Easton Ellis vents fury at 50 Shades film

Art & Lit Screen

Unless you’ve been living in a remote area of the Amazon, or have strictly Mormon views on novels of a sexual nature, you’ll know Fifty Shades of Grey. The so called ‘mummy porn,’ or rather public transport-friendly S&M manual, is currently the fastest selling paperback, ever, and it’s now set to be bringing bondage and submission to a cinema screen near you.

E. L. James, the perpetrator of this wave of sexual liberation, has signed a deal with Universal Pictures and Focus Features to adapt the unorthodox romance into a full-length film. Now the question remains: how to convert private erotica into a movie you won’t have to view online, on websites that require a subscription. Already fans are suggesting Matt Bomer or Alex Skarsgeld to play Christian, the mysterious, emotionally damaged and sexually controlling protagonist (sounding very much like a Mr. Rochester of the internet age). Indeed, most of the numerous and ever multiplying internet polls furiously debating over who should embody him have united in their desire to see Matt Bomer donning leather and wielding a studded paddle. Unsurprisingly, Mila Kunis, recently crowned ‘Sexiest Woman of the Year’ is rumoured to be in line for the role of Anastasia Steele, the innocent student of literature, seduced by Christian’s smouldering charm.

However, the most interesting development so far is the tussle over who will write the script. After a knuckle-bitingly fraught contest for the position, everyone’s favourite erotica authoress has finally made her decision, and Kelly Marcel (Terra Nova) has beaten Bret Easton Ellis of American Psycho fame. This news has prompted some mixed reactions, but none more so that the snubbed Easton Ellis himself, who tweeted: ‘Kelly Marcel?!? KELLY MARCEL?!? Kelly Marcel is WRITING the script for “Fifty Shades of Grey”?!? THIS is the movie they want to make? ARGH.’ The notoriously forthright author was decidedly vocal in his campaign to pen the film adaptation, but an alliance of American Psycho sex and the more palatable Fifty Shades of Grey will probably not appeal to married middle aged women (reportedly the books’ main fanbase).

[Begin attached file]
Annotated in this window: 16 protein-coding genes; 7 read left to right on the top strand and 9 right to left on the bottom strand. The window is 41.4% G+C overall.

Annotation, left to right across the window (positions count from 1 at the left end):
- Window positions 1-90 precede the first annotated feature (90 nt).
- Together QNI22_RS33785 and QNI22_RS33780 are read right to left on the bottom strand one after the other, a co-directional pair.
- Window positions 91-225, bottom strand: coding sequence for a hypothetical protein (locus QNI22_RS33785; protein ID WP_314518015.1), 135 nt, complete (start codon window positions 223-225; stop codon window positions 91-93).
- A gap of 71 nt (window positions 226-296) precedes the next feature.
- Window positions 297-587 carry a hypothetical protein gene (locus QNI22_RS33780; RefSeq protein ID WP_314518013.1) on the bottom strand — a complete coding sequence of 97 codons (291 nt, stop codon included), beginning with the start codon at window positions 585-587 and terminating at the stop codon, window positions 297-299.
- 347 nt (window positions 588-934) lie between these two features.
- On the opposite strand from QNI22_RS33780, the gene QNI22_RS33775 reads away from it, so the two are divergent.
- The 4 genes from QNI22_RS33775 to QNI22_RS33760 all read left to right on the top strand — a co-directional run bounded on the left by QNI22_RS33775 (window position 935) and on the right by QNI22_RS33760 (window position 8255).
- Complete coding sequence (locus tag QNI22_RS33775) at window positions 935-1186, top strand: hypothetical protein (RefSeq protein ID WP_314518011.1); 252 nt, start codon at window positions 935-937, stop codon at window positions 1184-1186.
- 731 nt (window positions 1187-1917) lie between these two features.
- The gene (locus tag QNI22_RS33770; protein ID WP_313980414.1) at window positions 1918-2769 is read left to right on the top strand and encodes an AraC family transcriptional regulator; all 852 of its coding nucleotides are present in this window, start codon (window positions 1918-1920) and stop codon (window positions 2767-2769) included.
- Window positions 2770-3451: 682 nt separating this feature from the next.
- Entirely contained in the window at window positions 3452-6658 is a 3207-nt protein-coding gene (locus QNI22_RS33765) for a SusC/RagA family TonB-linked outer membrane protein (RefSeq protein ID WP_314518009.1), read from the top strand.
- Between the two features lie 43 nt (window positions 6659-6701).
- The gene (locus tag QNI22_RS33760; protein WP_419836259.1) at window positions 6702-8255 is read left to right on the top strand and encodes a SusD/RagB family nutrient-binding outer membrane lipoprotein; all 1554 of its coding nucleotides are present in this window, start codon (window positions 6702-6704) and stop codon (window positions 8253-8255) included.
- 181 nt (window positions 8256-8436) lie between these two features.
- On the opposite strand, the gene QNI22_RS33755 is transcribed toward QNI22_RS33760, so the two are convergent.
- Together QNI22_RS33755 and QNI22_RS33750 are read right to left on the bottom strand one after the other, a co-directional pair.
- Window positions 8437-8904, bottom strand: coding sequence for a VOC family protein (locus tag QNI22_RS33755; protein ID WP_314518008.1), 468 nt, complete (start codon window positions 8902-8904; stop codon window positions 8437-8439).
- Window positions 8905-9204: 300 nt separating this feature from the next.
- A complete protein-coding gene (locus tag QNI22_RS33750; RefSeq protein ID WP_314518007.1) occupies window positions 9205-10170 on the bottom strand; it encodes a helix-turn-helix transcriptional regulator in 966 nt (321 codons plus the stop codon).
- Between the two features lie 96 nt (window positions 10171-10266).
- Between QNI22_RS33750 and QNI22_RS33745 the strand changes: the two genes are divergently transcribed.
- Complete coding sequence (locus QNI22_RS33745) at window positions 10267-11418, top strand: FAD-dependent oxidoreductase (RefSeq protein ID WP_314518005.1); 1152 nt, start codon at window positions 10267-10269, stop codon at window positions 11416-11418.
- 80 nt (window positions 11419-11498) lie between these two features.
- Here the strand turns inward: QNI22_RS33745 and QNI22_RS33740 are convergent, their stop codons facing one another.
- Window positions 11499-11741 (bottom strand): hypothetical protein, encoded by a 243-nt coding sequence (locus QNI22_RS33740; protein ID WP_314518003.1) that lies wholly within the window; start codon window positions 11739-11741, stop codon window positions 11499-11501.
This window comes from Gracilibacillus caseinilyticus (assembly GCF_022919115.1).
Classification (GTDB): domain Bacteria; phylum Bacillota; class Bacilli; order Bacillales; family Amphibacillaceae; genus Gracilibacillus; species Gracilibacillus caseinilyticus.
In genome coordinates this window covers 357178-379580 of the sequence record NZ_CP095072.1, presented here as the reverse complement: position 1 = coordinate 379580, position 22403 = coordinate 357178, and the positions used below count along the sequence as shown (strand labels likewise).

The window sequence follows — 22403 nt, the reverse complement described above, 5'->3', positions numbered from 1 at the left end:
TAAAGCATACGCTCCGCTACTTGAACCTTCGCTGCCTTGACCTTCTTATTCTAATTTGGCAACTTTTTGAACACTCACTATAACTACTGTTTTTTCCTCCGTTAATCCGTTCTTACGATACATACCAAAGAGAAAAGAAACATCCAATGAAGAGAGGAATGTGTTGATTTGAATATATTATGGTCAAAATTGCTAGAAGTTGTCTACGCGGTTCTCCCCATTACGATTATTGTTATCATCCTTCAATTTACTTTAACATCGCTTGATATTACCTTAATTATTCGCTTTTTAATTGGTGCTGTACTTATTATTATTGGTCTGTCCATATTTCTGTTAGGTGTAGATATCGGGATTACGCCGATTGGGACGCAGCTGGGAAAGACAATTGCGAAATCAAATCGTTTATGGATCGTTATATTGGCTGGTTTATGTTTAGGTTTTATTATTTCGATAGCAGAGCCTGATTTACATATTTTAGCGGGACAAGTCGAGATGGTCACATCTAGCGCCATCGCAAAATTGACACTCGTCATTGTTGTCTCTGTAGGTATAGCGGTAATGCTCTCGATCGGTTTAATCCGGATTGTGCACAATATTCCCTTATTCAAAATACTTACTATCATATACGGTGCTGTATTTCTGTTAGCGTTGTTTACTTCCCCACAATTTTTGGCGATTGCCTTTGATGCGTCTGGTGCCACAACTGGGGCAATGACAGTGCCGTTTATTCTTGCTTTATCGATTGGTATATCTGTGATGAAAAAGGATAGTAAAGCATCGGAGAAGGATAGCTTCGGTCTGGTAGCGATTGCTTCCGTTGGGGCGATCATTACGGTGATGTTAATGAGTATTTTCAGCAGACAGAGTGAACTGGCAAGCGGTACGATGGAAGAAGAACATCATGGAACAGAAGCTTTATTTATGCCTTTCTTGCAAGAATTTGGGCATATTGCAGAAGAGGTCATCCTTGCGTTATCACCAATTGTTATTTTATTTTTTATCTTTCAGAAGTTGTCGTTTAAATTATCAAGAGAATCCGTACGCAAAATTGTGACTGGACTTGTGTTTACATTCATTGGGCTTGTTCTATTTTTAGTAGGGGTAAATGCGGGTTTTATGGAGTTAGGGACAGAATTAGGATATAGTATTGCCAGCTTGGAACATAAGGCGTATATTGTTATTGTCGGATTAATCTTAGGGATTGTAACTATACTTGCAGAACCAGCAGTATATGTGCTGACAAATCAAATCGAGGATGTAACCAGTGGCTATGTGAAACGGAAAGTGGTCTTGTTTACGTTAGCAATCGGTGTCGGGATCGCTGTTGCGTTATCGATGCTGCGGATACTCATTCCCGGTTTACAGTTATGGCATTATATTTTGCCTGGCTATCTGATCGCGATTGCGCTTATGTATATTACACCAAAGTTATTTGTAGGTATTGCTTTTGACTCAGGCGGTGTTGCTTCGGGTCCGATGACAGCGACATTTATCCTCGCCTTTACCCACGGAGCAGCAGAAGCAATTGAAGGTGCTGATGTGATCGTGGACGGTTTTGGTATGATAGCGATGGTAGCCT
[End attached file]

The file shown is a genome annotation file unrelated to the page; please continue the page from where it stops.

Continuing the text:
Could it be that the nation’s new favourite book, originally written as Twilight fan-fiction, will enjoy the same cinematic success as its inspiration? Looking at its popularity, it’s hard to think otherwise, but it could just be that the public want to keep their private erotica, well, private. And there is a need for a more prominent and developed plot, as otherwise the film could just turn into a porno. That probably sounds great to the dedicated core of Fifty Shades fans, but whether they would actually venture to the cinema for that experience is an entirely different matter.

In the meantime, anyone eager for a more complete Fifty Shades experience should look out for Fifty Shades of Grey- the classical album. The compilation aims to ‘provide the perfect accompaniment to the Fifty Shades reading experience, setting a mysterious and alluring atmosphere with just the slightest hint of danger…’ Three novels, a classical album and soon a film: it seems that the Fifty Shades invasion has only just begun.